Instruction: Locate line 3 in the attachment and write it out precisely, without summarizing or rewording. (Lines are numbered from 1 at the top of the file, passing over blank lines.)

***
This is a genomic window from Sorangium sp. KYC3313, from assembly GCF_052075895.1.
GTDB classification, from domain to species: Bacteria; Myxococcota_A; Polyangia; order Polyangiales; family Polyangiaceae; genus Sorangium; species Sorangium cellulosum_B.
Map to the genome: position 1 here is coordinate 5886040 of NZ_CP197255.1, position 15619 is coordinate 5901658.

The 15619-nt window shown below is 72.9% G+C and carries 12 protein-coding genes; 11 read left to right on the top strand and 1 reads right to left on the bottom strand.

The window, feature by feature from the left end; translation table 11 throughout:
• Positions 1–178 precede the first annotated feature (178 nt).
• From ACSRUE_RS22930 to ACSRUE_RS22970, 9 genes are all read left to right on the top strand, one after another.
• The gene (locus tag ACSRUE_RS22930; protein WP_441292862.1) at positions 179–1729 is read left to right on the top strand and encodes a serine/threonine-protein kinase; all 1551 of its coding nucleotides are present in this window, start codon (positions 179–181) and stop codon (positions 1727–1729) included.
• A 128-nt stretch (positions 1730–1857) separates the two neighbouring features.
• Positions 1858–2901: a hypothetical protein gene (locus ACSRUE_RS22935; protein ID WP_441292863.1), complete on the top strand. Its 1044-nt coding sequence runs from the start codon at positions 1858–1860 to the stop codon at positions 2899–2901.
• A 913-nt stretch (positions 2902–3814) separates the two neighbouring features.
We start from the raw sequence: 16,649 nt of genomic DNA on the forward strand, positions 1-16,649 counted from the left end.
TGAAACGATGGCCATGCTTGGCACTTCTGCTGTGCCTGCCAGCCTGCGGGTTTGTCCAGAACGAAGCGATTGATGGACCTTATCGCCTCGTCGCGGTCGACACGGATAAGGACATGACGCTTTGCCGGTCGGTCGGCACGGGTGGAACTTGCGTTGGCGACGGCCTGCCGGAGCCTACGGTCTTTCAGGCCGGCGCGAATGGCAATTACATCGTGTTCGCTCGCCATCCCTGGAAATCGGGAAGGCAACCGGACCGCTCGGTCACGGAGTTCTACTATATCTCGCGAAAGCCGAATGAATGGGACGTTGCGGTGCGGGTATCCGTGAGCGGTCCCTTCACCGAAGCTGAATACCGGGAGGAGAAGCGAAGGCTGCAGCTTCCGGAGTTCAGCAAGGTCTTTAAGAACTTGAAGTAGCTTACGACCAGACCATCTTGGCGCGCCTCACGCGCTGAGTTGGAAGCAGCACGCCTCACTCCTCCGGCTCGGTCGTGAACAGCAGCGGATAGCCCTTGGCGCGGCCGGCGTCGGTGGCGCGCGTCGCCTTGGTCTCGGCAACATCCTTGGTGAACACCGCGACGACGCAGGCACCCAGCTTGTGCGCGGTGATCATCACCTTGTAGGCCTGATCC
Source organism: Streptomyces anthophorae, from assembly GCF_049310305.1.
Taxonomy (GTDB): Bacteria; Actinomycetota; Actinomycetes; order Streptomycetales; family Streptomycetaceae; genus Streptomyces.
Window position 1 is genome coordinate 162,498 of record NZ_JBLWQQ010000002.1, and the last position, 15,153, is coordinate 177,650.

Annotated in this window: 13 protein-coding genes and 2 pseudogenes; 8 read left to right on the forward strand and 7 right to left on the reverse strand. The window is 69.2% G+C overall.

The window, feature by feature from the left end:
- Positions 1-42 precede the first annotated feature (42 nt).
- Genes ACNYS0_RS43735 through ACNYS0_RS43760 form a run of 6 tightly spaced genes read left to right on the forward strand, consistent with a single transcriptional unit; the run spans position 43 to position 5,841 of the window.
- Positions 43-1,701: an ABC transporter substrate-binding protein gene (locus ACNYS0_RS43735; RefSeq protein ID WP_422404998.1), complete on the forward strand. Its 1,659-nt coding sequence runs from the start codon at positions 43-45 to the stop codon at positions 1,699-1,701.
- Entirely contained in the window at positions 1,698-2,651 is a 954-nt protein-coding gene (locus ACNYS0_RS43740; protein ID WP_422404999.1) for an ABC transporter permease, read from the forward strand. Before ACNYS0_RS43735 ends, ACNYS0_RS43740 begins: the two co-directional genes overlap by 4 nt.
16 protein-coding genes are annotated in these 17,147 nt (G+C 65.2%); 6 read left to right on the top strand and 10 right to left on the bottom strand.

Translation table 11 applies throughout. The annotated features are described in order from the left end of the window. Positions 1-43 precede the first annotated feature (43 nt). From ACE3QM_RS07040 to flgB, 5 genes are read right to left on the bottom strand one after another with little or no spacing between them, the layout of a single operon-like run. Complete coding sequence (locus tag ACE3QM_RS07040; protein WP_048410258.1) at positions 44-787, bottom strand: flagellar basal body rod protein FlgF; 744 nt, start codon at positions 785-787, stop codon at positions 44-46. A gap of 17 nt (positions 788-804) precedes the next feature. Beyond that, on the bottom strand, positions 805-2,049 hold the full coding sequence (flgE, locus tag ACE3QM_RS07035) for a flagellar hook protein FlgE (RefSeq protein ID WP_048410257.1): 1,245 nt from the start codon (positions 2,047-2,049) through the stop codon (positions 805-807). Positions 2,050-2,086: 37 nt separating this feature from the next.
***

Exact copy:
Map to the genome: position 1 here is coordinate 5886040 of NZ_CP197255.1, position 15619 is coordinate 5901658.